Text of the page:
Science and Religion, M.A.
The Master of Arts – Science and Religion degree is designed to provide individuals the essential background in theology, history, and philosophy necessary to integrate evangelical Christianity with modern science.
The curriculum is designed for students who already have some background in the sciences; consequently, the course work emphasizes the critical tools from other disciplines that are necessary for providing the proper context and foundation for understanding and working comfortably with issues that relate to both Christianity and the sciences. Special seminars focus on current theological issues within specific scientific disciplines so that students will understand the contemporary dynamic and learn to integrate their thinking in a mentored setting. The program fosters in students a mature and informed Christian worldview from which to serve the Lord and to relate to secular colleagues in the sciences.
The entire MA degree can be completed online with no campus visits. However, some, but not all, of the courses in the program can be taken on campus as well. All students are encouraged to attend the one-week “Advanced Science and Religion Lectures in Residence” that takes place on campus during the summer as well as occasional weekend seminars on campus. These opportunities are designed to enhance personal engagement with faculty and fellow graduate students for deeper learning and ministry enhancement.
Some courses taken via distance learning have special course fees. CSSR 699 has a fee of $100 per credit. Students are limited to 6 credits of independent study and/or arranged coursework in their degree program.
Program Learning Outcomes
Upon completion of the Master of Arts – Science and Religion, students will be able to:
- Demonstrate an intellectual foundation in the historical, philosophical and theological issues that are relevant to the natural sciences, particularly where these disciplines interface with religious topics (ULO 1).
- Demonstrate communication skills for presenting arguments in a winsome and gracious manner (ULO 2).
- Identify a discipline-specific topic from the natural sciences and articulate how it interfaces with religion (ULO 3).
Each Program Learning Outcome (PLO) listed above references at least one of the University Learning Outcomes (ULO 1, 2, 3), which may be found in the General Information section of this catalog.
Applicants must have completed all bachelor’s degree requirements, with a minimum grade point average of 3.0 on a 4.0 scale, prior to the start of the program and must have a bachelor’s degree conferred from a regionally accredited institution prior to the start of the second term.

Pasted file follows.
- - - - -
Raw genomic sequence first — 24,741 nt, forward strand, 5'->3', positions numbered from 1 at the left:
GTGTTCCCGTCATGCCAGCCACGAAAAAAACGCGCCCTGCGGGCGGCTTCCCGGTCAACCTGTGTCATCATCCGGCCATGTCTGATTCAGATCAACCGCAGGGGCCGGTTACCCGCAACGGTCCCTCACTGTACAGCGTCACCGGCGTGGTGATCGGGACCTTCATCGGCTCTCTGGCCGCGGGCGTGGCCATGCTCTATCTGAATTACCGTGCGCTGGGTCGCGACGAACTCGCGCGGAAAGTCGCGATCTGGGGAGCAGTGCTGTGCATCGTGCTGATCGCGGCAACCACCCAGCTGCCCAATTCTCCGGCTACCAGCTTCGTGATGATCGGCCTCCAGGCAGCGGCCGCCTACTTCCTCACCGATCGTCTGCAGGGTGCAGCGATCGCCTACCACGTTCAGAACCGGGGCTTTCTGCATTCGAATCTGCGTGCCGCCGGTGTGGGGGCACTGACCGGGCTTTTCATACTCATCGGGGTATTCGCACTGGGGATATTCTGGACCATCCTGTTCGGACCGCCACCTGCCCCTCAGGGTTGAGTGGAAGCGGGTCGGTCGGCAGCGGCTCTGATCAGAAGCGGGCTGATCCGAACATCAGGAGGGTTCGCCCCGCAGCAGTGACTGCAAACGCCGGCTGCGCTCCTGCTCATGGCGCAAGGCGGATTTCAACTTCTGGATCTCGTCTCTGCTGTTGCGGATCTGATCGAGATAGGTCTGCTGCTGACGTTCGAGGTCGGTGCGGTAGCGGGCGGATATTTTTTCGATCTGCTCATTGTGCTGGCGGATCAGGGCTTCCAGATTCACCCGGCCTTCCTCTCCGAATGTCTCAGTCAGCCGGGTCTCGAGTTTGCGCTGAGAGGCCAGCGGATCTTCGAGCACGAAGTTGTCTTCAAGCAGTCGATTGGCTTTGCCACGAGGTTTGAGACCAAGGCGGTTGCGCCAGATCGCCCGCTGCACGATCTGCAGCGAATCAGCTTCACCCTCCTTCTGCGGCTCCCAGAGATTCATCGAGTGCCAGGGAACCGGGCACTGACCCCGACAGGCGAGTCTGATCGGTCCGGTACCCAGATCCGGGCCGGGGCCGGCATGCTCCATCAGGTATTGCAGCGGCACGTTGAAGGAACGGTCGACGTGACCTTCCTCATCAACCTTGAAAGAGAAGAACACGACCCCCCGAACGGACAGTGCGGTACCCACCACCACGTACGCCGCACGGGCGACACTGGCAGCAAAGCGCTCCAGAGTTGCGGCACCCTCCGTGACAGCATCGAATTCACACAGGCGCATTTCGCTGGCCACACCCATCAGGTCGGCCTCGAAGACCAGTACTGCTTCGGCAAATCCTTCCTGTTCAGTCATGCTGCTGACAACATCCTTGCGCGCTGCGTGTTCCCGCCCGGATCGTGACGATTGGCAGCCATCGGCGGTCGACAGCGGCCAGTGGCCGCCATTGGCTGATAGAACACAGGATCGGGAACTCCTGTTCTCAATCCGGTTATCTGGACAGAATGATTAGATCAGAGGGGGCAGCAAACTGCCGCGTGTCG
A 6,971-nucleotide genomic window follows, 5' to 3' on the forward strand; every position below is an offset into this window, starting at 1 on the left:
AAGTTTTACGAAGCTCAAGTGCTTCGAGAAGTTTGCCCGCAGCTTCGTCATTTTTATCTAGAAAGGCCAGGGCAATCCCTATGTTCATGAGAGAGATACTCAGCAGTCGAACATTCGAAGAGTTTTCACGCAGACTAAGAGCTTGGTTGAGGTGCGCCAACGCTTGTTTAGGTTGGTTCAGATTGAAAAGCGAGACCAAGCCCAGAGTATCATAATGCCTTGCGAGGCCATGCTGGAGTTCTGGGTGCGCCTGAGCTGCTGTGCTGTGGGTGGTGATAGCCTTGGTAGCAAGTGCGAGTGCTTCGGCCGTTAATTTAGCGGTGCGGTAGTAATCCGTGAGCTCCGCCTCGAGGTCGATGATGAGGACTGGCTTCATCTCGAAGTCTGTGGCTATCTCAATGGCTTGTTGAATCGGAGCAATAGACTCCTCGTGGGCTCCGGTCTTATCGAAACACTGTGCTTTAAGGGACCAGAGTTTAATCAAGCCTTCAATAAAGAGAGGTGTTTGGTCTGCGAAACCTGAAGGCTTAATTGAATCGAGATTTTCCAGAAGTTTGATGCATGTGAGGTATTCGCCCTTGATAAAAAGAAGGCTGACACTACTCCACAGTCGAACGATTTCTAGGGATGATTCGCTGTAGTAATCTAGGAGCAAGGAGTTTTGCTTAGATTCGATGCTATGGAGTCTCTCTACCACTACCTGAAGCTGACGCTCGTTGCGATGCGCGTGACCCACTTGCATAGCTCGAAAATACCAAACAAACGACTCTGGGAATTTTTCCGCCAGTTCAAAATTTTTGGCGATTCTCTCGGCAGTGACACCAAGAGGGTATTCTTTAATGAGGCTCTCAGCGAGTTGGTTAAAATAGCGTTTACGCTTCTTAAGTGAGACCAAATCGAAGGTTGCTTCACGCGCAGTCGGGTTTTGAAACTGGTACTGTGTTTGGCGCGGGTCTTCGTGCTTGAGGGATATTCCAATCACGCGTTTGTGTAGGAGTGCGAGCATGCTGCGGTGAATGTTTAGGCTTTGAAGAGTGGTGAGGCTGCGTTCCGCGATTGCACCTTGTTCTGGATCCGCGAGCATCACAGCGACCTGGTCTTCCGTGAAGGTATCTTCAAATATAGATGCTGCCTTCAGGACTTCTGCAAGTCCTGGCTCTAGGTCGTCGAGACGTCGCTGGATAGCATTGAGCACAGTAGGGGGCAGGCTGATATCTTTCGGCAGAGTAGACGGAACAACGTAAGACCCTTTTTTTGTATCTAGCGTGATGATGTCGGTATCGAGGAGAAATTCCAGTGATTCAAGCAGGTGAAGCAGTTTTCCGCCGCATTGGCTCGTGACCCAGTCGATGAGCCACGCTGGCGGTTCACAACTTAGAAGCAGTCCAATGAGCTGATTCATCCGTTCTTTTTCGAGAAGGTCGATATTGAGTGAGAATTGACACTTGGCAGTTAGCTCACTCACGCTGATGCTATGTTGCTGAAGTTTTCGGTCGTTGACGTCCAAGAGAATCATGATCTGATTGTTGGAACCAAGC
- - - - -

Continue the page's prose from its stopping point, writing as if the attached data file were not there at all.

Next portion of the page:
This degree should normally be in a natural science (physics, chemistry, biology or related field), engineering, mathematics, computer science; or in anthropology, psychology or related fields. Students with a bachelor’s degree in any field will be considered if their career or ministry path involves a strong scientific interest (e.g., science journalism, campus ministry).
Applicants must submit a brief written statement outlining their vocational objectives and how the degree might relate to those objectives.
- Satisfactorily complete at least 39 semester credits as outlined in the curriculum below.
- Maintain a 2.5 average with no grade below a "C" in all courses to be credited toward graduation.
- Students are placed on academic probation if their grade point average for any semester falls below 2.5 and will remain on probation as long as the single semester or cumulative grade point average remains below 2.5. Probation students are granted one semester in which to bring their academic work up to the required level (2.5) for continuance in the program. A student cannot graduate while on probation.
- Complete a minimum of 24 credits in the degree program at Biola University.
- All degree components must be completed as graded courses except for CSSR 681 and 699.
- Up to 15 credits of graduate credits may be transferred into the program for classes deemed comparable. Advanced standing credits may be granted on the basis of comparable undergraduate courses with grades of “B” or better. Consult admissions counselor for more information.
- Complete the entire program in no more than seven years.
- Meet with department academic advisor and Graduate Graduation Counselor in the Office of the Registrar one year prior to graduation to declare intent to graduate. (See Graduate Graduation Check description in the Admission, Enrollment and Graduation Requirements section).
|Science and Religion Core|
|CSSR 529||Historical Perspectives in Science and Religion||2|
|CSSR 530||Darwin, Evolution, and Design||2|
|CSSR 631||Modern Physics, Cosmology, and Design||2|
|CSSR 651||Intelligent Design Seminar||2|
|Religious Studies Core|
|CSSR 510||Research Methodologies||1|
|CSSR 516||Authority of Scriptural Traditions||2|
|CSSR 519||Old Testament/Hebrew Literature||3|
|CSSR 520||New Testament Literature||3|
|CSSR 541||Christian Thought I||2|
|CSSR 542||Christian Thought II||3|
|CSSR 638||Psychology of Belief I||2|
|CSSR 639||Psychology of Belief II||1|
|CSSR 540||Metaphysics and Epistemology||3|
|CSSR 547||Philosophy and Theology of Science||3|
|Elective Courses (see Department for advising and approval of elective courses)||8|
Students who already have a strong background in philosophy may, with advisor approval, take additional approved electives in place of the required credits.